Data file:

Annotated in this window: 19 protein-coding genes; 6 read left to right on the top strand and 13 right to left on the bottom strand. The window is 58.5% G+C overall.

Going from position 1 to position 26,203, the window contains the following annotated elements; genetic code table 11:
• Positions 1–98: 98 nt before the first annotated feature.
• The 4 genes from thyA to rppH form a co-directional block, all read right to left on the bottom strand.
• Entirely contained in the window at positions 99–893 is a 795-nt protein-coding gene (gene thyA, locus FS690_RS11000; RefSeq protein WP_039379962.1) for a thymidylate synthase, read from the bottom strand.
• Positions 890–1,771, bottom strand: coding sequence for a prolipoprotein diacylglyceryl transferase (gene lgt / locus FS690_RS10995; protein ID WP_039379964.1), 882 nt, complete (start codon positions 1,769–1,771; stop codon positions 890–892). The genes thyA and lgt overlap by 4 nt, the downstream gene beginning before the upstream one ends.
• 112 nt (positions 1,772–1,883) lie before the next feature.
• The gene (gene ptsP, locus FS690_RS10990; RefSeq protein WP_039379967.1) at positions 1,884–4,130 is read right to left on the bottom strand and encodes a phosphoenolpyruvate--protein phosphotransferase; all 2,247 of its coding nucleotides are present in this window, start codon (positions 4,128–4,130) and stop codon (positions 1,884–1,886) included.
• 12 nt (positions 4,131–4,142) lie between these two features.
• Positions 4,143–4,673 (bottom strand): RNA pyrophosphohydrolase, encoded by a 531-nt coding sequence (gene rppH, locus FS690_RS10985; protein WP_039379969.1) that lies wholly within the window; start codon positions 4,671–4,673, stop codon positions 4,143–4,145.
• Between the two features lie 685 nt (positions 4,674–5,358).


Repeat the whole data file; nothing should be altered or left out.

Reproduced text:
Annotated in this window: 19 protein-coding genes; 6 read left to right on the top strand and 13 right to left on the bottom strand. The window is 58.5% G+C overall.

Going from position 1 to position 26,203, the window contains the following annotated elements; genetic code table 11:
• Positions 1–98: 98 nt before the first annotated feature.
• The 4 genes from thyA to rppH form a co-directional block, all read right to left on the bottom strand.
• Entirely contained in the window at positions 99–893 is a 795-nt protein-coding gene (gene thyA, locus FS690_RS11000; RefSeq protein WP_039379962.1) for a thymidylate synthase, read from the bottom strand.
• Positions 890–1,771, bottom strand: coding sequence for a prolipoprotein diacylglyceryl transferase (gene lgt / locus FS690_RS10995; protein ID WP_039379964.1), 882 nt, complete (start codon positions 1,769–1,771; stop codon positions 890–892). The genes thyA and lgt overlap by 4 nt, the downstream gene beginning before the upstream one ends.
• 112 nt (positions 1,772–1,883) lie before the next feature.
• The gene (gene ptsP, locus FS690_RS10990; RefSeq protein WP_039379967.1) at positions 1,884–4,130 is read right to left on the bottom strand and encodes a phosphoenolpyruvate--protein phosphotransferase; all 2,247 of its coding nucleotides are present in this window, start codon (positions 4,128–4,130) and stop codon (positions 1,884–1,886) included.
• 12 nt (positions 4,131–4,142) lie between these two features.
• Positions 4,143–4,673 (bottom strand): RNA pyrophosphohydrolase, encoded by a 531-nt coding sequence (gene rppH, locus FS690_RS10985; protein WP_039379969.1) that lies wholly within the window; start codon positions 4,671–4,673, stop codon positions 4,143–4,145.
• Between the two features lie 685 nt (positions 4,674–5,358).